I have no doubt you believed all you wrote to be true (including your allegation of castration and murder in Kiryas Joel which has been proven to be false). I wonder, however, if you are open enough to consider that your processing might be uniquely personal – defined through an emotionally scarred and spiritually detached lens that has affected the way you see the Jewish laws and customs that have inspired and unified your people for the past 2,000 years.

Your book became an immediate sensation. What is it that made it so popular? Is it an intellectual treatise, a work of authority? It is not. You write passionately but anecdotally, poignantly but subjectively.

You left your husband and heritage, choosing instead secular values. I have read books much more profound than yours by women who rejected secular culture, seeing its lifestyle as hedonistic, Godless, and disrespectful of their feminine dignity. They saw in secular culture a society that defines the perfect body as the perfect virtue, the undress of female as art, the augmented female figure as the appropriate trophy on the arm of the rich and famous. They chose chassidic Judaism instead.

But their books weren’t featured on “The View.” Their stories weren’t highlighted in newspapers across the globe. They didn’t receive a call back from Simon and Schuster. Why do you think that might be?

It is the alleged window into the chassidic bedroom that made your book sensational. And that is because there is so little about sex in the secular world that is private, dignified and feminine anymore. It is all so public, aggressive and masculine. When a woman is provocative she is not feminine but masculine, having traded relationship for sex. Perhaps the last frontier of feminine dignity is in the religious bedroom. And you besmirched the most wonderful, intimate experiences of a community by presenting your sad personal experience as the norm.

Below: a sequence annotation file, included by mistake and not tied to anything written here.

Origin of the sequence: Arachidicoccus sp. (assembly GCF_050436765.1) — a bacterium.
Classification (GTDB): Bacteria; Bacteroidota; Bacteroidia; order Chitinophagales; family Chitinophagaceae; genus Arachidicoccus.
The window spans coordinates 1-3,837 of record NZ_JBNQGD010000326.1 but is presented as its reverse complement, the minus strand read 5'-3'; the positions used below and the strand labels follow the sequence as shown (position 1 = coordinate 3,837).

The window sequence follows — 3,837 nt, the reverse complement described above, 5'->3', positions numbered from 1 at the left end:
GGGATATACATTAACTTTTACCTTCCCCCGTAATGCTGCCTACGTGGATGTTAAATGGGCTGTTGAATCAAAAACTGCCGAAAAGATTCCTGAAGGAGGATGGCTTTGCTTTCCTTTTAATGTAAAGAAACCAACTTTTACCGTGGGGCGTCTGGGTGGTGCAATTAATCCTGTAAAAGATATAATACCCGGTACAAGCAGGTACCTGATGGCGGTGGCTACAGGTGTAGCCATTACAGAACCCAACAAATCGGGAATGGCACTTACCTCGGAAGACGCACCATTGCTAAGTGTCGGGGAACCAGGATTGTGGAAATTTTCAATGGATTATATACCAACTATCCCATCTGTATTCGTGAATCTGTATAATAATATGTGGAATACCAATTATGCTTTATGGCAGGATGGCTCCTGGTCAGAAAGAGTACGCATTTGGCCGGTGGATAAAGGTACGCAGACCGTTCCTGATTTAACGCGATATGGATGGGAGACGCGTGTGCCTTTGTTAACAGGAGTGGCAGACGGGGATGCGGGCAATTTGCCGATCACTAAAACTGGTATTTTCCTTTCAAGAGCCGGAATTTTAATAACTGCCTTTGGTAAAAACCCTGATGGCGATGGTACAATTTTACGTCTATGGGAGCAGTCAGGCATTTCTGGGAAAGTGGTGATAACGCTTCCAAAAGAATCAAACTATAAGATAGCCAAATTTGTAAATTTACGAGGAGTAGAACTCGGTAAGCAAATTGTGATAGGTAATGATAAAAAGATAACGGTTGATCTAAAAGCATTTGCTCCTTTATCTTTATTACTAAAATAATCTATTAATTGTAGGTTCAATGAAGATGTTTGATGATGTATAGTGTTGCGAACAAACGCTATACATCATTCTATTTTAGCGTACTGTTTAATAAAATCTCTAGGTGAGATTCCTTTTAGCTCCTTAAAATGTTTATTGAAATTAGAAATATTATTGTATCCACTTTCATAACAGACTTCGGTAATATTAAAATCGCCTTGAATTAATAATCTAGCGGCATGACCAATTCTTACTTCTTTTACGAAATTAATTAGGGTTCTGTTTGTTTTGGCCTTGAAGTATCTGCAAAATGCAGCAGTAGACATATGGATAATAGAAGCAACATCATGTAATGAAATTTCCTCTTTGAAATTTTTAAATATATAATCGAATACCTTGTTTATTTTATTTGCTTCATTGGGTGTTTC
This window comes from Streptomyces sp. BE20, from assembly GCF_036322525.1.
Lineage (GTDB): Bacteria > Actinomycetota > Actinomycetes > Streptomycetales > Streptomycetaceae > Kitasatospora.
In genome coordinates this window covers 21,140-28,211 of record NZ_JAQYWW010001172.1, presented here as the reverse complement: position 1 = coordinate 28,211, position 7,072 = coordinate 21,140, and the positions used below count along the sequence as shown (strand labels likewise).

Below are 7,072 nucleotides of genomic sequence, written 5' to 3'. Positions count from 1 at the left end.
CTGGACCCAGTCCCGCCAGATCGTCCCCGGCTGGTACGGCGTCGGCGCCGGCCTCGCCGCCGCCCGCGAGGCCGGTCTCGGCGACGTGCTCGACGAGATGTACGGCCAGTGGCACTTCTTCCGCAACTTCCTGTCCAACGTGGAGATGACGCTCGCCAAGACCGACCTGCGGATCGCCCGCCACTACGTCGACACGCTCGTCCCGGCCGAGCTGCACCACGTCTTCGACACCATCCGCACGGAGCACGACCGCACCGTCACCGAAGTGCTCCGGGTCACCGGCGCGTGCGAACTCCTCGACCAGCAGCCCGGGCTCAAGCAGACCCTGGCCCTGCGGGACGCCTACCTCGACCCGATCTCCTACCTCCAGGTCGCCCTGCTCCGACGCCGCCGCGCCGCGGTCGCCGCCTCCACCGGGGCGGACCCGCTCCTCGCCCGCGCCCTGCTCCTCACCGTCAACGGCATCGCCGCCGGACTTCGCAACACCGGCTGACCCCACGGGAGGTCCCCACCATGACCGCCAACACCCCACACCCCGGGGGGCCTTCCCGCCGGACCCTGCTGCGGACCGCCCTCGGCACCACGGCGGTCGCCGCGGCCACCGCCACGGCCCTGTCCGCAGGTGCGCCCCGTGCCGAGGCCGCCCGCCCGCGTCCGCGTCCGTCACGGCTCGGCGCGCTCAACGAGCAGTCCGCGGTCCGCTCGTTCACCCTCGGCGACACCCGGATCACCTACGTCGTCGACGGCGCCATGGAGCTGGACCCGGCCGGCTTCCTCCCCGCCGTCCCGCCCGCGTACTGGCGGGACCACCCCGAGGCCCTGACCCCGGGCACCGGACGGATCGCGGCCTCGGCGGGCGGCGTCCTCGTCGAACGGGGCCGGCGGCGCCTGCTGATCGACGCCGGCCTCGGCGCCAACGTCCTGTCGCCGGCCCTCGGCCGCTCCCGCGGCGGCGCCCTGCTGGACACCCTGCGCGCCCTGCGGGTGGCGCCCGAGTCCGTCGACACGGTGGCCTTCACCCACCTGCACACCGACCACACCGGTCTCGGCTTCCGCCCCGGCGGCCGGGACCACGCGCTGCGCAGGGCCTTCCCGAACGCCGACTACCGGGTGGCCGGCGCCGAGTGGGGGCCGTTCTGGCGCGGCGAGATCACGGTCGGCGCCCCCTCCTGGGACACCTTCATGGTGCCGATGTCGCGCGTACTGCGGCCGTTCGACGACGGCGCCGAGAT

The women of “The View” ate it up. Deborah, it is not you they like. It is your validation they seek.

Leaving Satmar may be your defining moment. But it is a door, not a destination. What is your ideology? How do you define God? How do you make perfect the relationship between created and Creator, man and woman, man and self? How do you understand human challenge, temptation, frailty, and the longing to connect to an Eternal force?

You haven’t addressed the larger issues that any ideology must. Those who cheer you on celebrate what you do not believe, what you do not do. It would be more interesting and inspiring to know what you do believe, what you do in fact do.

Deborah, you are a woman who has crossed a river. You are free, entirely able to live your dreams. What are your dreams? In which moral community will you find a home?

Will it be a community in which people care for each other?  Will it be a community in which people make sure no one falls through the cracks? Will it be a community in which even the weakest are provided for? Will it be a community infused by a desire for closeness to God? Will it be a community in which gala weddings are made for the needy, even those who can’t pay for them themselves?

Printed from: http://www.jewishpress.com/indepth/opinions/what-satmar-chassidim-can-teach-the-author-who-trashed-them/2012/02/29/